Dana Tiger is a member of the Muscogee (Creek) Nation and is of Creek/Seminole
and Cherokee descent. She was born in 1961, five years before the death of her
father, nationally acclaimed artist, Jerome Tiger. Dana turned to her father's art as a
way to know him. Through the paintings left by her father and under the tutelage of
her uncle, Johnny Tiger, Jr., Dana learned the extraordinary richness of her Native
During high school and college Dana won numerous awards for her paintings, but it
wasn't until 1985, at the age of twenty-four, that Dana began her full time career as a
painter. From the beginning, her one-woman shows have been sell-outs and she has
established herself an one of America's leading contemporary artists. Dana is best
known for her paintings portraying the strength and determination of Native American
Dana has enjoyed many triumphs, but has also endured great tragedy, beginning with
the death of her father from an accidental gunshot wound in 1967. In 1990, Dana's
beloved twenty-two year old brother, Chris, was murdered. Then, in 1992 Lisa Tiger,
Dana's only surviving sibling, was told she tested positive for HIV, the virus that
Dana is outspoken in her advocacy for the rights of women and minorities, especially
Native Americans. She has donated painting for poster projects to a number of
worthwhile campaigns including the AIDS Coalition for Indian Outreach, The American
Cancer Society and the American Indian College Fund.
Dana was married to Donnie Blair on November 7, 1992. They have a daughter,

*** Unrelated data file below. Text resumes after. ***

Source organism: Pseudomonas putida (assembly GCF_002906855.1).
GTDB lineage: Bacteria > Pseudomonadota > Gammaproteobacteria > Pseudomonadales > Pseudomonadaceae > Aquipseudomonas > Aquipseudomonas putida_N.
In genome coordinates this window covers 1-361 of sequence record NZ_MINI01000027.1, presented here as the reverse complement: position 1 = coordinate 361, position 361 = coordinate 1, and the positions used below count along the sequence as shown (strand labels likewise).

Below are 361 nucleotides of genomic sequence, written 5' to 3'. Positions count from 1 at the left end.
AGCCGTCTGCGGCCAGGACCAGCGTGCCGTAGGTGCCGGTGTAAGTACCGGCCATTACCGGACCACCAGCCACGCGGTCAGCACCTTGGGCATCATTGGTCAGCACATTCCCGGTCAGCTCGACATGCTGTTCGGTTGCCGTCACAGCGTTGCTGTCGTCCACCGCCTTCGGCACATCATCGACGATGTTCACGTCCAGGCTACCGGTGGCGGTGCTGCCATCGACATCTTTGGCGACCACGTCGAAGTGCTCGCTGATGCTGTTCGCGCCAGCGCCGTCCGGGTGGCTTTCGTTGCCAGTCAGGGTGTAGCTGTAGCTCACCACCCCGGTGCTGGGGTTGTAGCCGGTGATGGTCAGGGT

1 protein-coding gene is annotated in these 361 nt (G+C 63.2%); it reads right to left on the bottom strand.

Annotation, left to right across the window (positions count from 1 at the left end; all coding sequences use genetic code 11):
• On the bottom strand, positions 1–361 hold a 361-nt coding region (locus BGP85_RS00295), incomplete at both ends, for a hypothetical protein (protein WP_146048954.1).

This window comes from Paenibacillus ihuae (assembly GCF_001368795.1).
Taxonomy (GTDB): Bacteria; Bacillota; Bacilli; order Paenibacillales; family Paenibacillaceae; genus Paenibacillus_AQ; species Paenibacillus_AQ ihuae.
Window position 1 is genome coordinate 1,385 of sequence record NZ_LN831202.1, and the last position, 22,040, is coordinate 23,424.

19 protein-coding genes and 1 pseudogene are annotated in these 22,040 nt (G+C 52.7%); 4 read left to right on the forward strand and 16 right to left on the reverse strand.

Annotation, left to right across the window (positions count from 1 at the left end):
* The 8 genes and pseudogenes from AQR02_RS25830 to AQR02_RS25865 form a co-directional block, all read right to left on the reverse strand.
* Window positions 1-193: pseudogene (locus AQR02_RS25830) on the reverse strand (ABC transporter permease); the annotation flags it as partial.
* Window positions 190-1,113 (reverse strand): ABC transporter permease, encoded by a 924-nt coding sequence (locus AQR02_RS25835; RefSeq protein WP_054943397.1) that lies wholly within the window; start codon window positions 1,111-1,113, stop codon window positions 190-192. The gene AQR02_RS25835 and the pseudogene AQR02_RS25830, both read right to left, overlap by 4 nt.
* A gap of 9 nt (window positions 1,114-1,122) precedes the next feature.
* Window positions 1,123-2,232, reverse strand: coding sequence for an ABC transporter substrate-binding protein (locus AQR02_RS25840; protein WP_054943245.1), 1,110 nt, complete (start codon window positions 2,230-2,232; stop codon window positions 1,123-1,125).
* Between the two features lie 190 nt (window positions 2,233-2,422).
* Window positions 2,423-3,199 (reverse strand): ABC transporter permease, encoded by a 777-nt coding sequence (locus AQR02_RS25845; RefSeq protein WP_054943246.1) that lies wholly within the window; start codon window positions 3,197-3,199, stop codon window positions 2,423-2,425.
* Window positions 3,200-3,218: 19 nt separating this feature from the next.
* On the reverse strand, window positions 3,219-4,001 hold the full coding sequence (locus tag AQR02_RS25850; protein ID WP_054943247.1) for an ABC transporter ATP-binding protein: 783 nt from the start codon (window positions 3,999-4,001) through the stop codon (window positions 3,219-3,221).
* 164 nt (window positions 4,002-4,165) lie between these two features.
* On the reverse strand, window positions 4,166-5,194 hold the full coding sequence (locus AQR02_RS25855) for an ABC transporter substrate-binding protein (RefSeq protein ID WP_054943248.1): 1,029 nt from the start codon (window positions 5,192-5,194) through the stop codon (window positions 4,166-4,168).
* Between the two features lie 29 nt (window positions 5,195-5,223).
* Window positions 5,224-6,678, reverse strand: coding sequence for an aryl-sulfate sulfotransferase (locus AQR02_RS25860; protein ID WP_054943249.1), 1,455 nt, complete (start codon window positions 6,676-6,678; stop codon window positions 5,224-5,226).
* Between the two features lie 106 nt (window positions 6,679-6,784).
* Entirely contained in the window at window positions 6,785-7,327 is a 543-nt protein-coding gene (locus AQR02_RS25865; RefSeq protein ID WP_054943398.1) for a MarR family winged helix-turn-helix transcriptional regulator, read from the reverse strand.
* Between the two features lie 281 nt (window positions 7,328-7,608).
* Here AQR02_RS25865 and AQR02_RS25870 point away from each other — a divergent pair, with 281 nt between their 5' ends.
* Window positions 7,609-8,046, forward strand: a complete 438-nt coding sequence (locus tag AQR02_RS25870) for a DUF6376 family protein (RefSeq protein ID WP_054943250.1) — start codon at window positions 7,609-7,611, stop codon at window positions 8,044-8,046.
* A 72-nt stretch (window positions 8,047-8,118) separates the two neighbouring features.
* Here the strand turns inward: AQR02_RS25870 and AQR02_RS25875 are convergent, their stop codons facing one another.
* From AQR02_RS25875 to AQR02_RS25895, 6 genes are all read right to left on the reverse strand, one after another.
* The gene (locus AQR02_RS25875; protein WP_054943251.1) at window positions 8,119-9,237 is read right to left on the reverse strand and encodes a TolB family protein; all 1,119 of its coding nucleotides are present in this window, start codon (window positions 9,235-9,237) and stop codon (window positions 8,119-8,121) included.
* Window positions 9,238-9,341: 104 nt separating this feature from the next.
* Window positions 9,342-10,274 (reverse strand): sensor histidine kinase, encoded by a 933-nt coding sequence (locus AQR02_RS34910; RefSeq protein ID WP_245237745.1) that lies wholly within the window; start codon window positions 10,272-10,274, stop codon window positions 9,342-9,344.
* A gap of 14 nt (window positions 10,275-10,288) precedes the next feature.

Christie, born September 1, 1993, and a son, Coleman Lisan, born July 16, 1995.
Dana now divides her time between her family, painting at her log cabin studio in the
country near Tahlequah, Oklahoma, traveling to exhibits and speaking at conferences
and schools about herself, her family and Native American women's issues.
Dana, Donnie, Christie and Lisan enjoy living in the heart of the Cherokee Nation
where they are close to family and friends.
The Daily Oklahoman Interview - 06/08/2001
Subject Matter of Specialty
- The strength and determination of Native American Women.
- Acrylic Paints, Watercolors and Gouche
- Fifteen (15) Limited Edition Prints (Nine are sold out)
Ten (10) Open Editon Prints
Five (5) Note Cards
Five (5) Book Marks
She has recently assisted the American Cancer Society to become more
active in the Native American Community by preparing illustrations which
represent culturally appropriate images in the Cancer Society's breast
cancer prevention project.
In 1992, Dana served as the featured artist for the Indians in Medicine
project, a scholarship program. She donated an original work of art
and produced a limited edition print as a part of her contribution to the fund.
She contributed one of her works to the Native American College Fund, to
be used as premiums for donors to that fund.
Dana will serve as one of the nine women selected nationally to serve as
a committee member for the National Organization for Women in the
planning of the national Racial and Ethnic Diversity Conference.
Dana Tiger's featured work for Agencies and Fundraising Events:
- "Patrol of the Light Horse" 1990 National Police Chiefs Convention, Tulsa, OK.
- "Courage and Culture" 1992 AIDS Coalition for Indian Outreach
- "Circle of Life" 1993 American Cancer Society, Breast Cancer Awareness Project
for Native American Women
- "Under Control" 1993 American Indian College Fund
- "Beautiful New Worlds" 1993 Ozark Literacy Council
- "Keeping Cultures Fires Burning" 1993 National Organization for Women,
Oklahoma State Conference
- "The Heailing Dream" 1994 Follies, Inc., AIDS Benefit
- "Wisdom from the Past, Strength for the Future" 1995 Conference on the
State of the American Indian Family